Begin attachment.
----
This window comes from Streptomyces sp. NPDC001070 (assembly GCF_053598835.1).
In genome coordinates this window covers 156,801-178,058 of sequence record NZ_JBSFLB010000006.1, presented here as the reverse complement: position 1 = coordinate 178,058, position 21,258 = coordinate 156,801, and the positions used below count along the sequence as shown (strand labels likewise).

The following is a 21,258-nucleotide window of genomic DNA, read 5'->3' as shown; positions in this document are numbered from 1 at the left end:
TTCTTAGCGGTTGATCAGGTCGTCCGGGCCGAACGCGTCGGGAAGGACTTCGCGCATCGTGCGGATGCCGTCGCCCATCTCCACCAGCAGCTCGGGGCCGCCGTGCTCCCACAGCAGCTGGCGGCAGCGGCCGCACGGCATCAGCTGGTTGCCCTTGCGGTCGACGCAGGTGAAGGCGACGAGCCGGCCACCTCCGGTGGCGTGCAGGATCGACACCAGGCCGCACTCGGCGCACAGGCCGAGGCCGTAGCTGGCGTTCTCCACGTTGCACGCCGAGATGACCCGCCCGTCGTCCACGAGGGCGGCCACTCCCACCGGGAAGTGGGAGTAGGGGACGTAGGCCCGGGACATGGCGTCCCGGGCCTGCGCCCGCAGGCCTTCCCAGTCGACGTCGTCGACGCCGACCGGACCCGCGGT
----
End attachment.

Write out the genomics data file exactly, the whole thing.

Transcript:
This window comes from Streptomyces sp. NPDC001070 (assembly GCF_053598835.1).
In genome coordinates this window covers 156,801-178,058 of sequence record NZ_JBSFLB010000006.1, presented here as the reverse complement: position 1 = coordinate 178,058, position 21,258 = coordinate 156,801, and the positions used below count along the sequence as shown (strand labels likewise).

The following is a 21,258-nucleotide window of genomic DNA, read 5'->3' as shown; positions in this document are numbered from 1 at the left end:
TTCTTAGCGGTTGATCAGGTCGTCCGGGCCGAACGCGTCGGGAAGGACTTCGCGCATCGTGCGGATGCCGTCGCCCATCTCCACCAGCAGCTCGGGGCCGCCGTGCTCCCACAGCAGCTGGCGGCAGCGGCCGCACGGCATCAGCTGGTTGCCCTTGCGGTCGACGCAGGTGAAGGCGACGAGCCGGCCACCTCCGGTGGCGTGCAGGATCGACACCAGGCCGCACTCGGCGCACAGGCCGAGGCCGTAGCTGGCGTTCTCCACGTTGCACGCCGAGATGACCCGCCCGTCGTCCACGAGGGCGGCCACTCCCACCGGGAAGTGGGAGTAGGGGACGTAGGCCCGGGACATGGCGTCCCGGGCCTGCGCCCGCAGGCCTTCCCAGTCGACGTCGTCGACGCCGACCGGACCCGCGGT